8 Hours of David Bowie’s Historic 1980 Floor Show: Complete & Uncut Footage
Bowie completists rejoice. Eight hours of footage from his 1973 television program “The 1980 Floor Show,” have found their way to YouTube, including, Boing Boing notes, “uncut footage… multiple takes, backstage moments, and all of the dance rehearsals.” The show — actually an episode of the NBC series The Midnight Special curated by Bowie — lived up to its title (itself a pun on “1984,” the opening song of the broadcast), with elaborate dance numbers, major costume changes, and several guest performers: The Troggs, Amanda Lear, Carmen, and — most importantly — Marianne Faithfull, in career free-fall at the time but also in top form for this cabaret-style variety show.
When Midnight Special producer Burt Sugarman approached Bowie about doing the hour-long show, the singer agreed on the condition that he could have complete creative control. He chose to hold rehearsals and performances at London’s Marquee Club, where the Rolling Stones had filmed Rock and Roll Circus in 1968. The audience consisted of 200 young fans drawn from the Bowie fan club. Faithfull was “actually invited as one of the reserve acts,” notes Jack Whatley at Far Out, “ready to be called upon should someone else drop out.”
“The show was heavily advertised in the US press in the run up to the broadcast,” noted Bowie 75 in 2018, “but has never been shown outside the US or officially released,” though bootlegs circulated for years. Shooting took place over three days in late October, just a few months after Bowie played his final show as Ziggy Stardust at the Hammersmith Odeon Theatre, cryptically announcing at the end, “not only is it the last show of the tour, it’s the last show we’ll ever do.” Bowie then went on to release Aladdin Sane and his covers record Pin-Ups the following year, dropping the Ziggy character entirely.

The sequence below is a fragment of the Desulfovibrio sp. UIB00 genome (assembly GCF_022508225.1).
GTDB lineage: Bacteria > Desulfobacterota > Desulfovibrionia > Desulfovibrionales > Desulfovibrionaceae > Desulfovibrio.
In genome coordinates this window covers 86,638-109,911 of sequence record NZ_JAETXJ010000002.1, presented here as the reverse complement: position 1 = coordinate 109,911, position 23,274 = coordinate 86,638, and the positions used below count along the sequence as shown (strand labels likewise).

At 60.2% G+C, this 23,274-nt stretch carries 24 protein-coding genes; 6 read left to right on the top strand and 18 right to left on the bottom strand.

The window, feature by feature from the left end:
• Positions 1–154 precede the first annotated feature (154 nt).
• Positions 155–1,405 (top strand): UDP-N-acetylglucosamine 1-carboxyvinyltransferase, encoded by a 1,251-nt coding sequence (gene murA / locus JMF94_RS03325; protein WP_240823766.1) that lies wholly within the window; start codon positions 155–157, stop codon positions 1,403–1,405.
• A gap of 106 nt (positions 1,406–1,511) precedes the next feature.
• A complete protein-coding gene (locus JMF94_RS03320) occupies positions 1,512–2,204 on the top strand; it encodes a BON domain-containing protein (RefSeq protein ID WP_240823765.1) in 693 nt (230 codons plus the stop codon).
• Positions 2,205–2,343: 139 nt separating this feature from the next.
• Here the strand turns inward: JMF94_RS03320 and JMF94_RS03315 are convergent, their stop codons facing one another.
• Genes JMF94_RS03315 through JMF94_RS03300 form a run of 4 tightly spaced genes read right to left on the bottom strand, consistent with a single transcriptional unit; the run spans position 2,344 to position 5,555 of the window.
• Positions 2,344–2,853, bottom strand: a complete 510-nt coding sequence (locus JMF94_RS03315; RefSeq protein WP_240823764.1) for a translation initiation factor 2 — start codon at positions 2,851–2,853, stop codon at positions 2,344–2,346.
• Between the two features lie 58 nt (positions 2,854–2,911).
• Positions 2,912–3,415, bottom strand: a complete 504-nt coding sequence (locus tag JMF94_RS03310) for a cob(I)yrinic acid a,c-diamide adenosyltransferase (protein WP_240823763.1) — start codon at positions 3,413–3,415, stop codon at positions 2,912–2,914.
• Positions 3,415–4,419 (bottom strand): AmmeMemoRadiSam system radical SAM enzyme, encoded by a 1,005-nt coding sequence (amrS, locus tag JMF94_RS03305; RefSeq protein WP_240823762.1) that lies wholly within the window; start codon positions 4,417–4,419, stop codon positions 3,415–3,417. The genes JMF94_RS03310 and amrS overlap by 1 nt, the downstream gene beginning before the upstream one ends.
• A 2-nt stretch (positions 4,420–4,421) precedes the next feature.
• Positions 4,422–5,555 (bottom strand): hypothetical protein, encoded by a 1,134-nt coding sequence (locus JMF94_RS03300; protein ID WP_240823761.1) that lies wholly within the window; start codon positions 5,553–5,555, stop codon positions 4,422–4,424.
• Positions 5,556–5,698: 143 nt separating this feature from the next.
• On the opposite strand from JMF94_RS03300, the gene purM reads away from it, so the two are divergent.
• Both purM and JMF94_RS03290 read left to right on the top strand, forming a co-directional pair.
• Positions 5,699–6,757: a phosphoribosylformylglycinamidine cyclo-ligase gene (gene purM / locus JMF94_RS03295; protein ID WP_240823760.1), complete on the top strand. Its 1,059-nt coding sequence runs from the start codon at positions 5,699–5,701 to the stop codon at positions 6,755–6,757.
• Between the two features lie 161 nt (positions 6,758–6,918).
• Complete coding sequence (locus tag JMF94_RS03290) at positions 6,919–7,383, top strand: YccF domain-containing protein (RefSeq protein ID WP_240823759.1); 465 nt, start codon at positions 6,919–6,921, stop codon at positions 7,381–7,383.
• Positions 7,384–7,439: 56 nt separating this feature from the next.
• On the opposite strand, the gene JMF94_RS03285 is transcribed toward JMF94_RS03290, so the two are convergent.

But Bowie brought Ziggy back, at least in costume, for one last gig in “The 1980 Floor Show,” wearing some of the outfits Kansai Yamamoto designed for the Ziggy Stardust tours and still sporting the signature spiked red mullet he would continue to wear as his dystopian Halloween Jack persona on 1974’s Diamond Dogs. “The 1980 Floor Show” promoted songs from Aladdin Sane and Pin-Ups while visually representing the transition from Bowie’s space alien visitor persona to a different kind of outsider — an alien in exile, just like the character he played a few years later in Nicholas Roeg’s The Man Who Fell to Earth. As Maria Matheos writes at Hasta:
Ziggy no longer played guitar: Bowie had metamorphosed into Aladdin Sane. Parading across the stage in red platform boots and a patent-leather black and white balloon leg jumpsuit, referred to by designer Yamamoto as the ‘Tokyo pop’ jumpsuit, Bowie sought to assault the senses of his audience. Completely over the top? Yes. Verging on a parody of excess? Possibly. Would he have wanted us to take him seriously? He certainly did not (take himself seriously).
With Aladdin Sane, Bowie gave us a hyperbolic extension of his prior alien doppelganger; adding that his character, a pun on ‘A Lad Insane’, represented “Ziggy under the influence of America.”
See how Bowie constructed that new, and short-lived, persona from the materials of his former glam superstar character, and see the revelation that was Marianne Faithfull. The singer performed her 1964 hit, written by The Rolling Stones, “As Tears Go By,” solo. But the highlight of the show, and of her mid-seventies period, was the duet of Sonny & Cher’s “I Got You Babe” with which she and Bowie closed the show. “The costumes of the pair are magical.” Whatley writes,” with Bowie “in full Ziggy attire… aka his ‘Angel of Death’ costume—while Faithfull has on a nun’s habit that was open at the back.”
Bowie reportedly introduced the song with the tossed-off line, “This isn’t anything serious, it’s just a bit of fun. We’ve hardly even rehearsed it.” You can scroll through the 8 hours of footage at the top to see those rehearsals, and so many more previously unavailable Bowie moments caught on film.
via Boing Boing